November 4, 2010 Prints and Photographs Division Chief Appointed
Contact: Audrey Fischer (202) 707-0022
Helena Zinkham has been appointed chief of the Library’s Prints and Photographs Division, effective Sept. 26, 2010.
“During her 26-year tenure at the Library of Congress, Helena has shown a broad ranging and in-depth knowledge of pictorial research collections and their special uses by scholars, students, curators and publishers,” said Jeremy E. Adamson, director of Collections and Services.
Zinkham graduated magna cum laude and Phi Beta Kappa with a bachelor’s degree from Pomona College in Claremont, Calif., and received a master’s degree in library science from the University of California, Berkeley. She began her library career at the Maryland Historical Society as a reference librarian, cataloger and ultimately as head of the Prints and Photographs Department. Subsequently, she served as curator of Prints and Photographs at the New-York Historical Society and wrote “A Guide to Print, Photograph, Architecture & Ephemera Collections” at The New-York Historical Society.
Zinkham joined the Library of Congress Prints and Photographs Division in 1984, working on the Videodisc Project—precursor to the division’s popular online catalog (PPOC) at www.loc.gov/pictures/. In 1991, she was appointed head of the Technical Services Section.
Under her direction, the division has improved direct public access to the Library’s visual collections through the continuous expansion of digital-image programs and participation in the Flickr Commons project, which has made photographs accessible to millions of Web 2.0 users around the world.
Zinkham has written numerous articles in the field of pictorial studies, on topics ranging from bookplate designs to Photochrom prints, and from Civil War photographer Mathew Brady to Russian photographer Sergei M. Prokudin-Gorskii. Her essays on visual literacy appear in the books “Photographs: Archival Care and Management” (2006) and “Working in the Archives” (2009). In 2008, Zinkham was elected a Fellow of the Society of American Archivists in recognition of her national contributions to research collection description and access.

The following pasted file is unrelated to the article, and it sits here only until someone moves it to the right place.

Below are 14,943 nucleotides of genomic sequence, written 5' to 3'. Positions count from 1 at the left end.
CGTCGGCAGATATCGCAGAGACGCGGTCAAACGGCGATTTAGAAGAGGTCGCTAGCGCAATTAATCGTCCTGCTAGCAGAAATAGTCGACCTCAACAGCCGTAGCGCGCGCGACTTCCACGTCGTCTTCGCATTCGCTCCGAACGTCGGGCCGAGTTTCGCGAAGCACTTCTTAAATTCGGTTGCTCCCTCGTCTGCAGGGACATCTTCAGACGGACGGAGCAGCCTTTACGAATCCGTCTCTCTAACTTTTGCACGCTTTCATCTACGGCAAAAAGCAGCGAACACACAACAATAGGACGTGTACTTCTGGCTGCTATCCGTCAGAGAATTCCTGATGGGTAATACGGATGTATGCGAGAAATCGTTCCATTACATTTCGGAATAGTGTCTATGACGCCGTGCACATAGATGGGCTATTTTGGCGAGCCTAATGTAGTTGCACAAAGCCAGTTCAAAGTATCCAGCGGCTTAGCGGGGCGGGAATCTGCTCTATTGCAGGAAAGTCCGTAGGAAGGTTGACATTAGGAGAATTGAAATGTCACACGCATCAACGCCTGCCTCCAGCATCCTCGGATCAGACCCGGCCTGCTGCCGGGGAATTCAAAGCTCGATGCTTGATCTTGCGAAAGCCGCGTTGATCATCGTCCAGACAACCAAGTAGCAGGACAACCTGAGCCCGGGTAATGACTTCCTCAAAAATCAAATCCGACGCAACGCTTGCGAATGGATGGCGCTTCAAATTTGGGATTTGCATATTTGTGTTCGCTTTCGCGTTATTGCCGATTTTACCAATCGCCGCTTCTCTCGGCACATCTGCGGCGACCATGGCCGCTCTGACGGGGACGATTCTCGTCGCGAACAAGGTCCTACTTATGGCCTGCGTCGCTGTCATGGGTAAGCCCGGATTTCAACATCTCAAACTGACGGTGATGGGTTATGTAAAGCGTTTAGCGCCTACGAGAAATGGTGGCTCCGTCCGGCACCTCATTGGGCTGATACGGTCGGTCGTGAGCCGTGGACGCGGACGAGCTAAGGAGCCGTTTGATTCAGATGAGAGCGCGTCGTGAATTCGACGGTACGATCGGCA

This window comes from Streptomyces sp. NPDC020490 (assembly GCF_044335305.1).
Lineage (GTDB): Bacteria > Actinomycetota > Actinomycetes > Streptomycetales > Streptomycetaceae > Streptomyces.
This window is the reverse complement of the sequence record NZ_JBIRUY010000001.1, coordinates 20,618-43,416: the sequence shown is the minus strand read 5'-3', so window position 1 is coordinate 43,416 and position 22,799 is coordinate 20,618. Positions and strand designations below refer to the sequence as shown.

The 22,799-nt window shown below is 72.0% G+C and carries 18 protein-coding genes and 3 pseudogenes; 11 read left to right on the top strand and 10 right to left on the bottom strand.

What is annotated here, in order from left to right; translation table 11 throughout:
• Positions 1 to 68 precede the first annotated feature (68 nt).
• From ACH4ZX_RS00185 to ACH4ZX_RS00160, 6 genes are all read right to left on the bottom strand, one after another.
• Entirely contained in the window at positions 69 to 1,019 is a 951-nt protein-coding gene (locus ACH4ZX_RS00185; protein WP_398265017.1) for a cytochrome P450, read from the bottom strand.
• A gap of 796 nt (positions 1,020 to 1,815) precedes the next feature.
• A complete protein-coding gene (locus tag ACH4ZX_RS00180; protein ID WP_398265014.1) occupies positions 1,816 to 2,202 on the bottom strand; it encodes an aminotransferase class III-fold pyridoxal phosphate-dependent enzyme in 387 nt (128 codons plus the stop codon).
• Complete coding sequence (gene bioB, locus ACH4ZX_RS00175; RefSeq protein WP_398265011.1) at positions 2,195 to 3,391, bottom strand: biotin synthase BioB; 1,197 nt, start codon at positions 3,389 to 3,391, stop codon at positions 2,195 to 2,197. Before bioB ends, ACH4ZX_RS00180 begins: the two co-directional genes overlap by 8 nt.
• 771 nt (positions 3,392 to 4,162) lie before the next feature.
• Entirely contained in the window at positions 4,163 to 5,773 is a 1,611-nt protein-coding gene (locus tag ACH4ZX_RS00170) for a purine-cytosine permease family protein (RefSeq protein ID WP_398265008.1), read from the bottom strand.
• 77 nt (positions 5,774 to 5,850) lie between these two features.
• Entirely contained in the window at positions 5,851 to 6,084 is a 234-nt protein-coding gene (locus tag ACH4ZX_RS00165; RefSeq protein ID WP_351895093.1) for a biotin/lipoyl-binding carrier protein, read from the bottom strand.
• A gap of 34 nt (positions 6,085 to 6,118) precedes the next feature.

Founded in 1800, the Library of Congress is the nation’s oldest federal cultural institution. The Library seeks to spark imagination and creativity and to further human understanding and wisdom by providing access to knowledge through its magnificent collections, programs and exhibitions. Many of the Library’s rich resources can be accessed through its website at www.loc.gov and via interactive exhibitions on a personalized website at myLOC.gov.
The Prints and Photographs Division preserves and provides access to more than 14 million images, including photographic prints and negatives, cartoons, posters, architectural designs, documentary drawings, and historical and fine-art prints. While international in scope, the collections are particularly rich in materials documenting the history, interests and creative achievements of the American people. For more information about the division, go to www.loc.gov/rr/print/.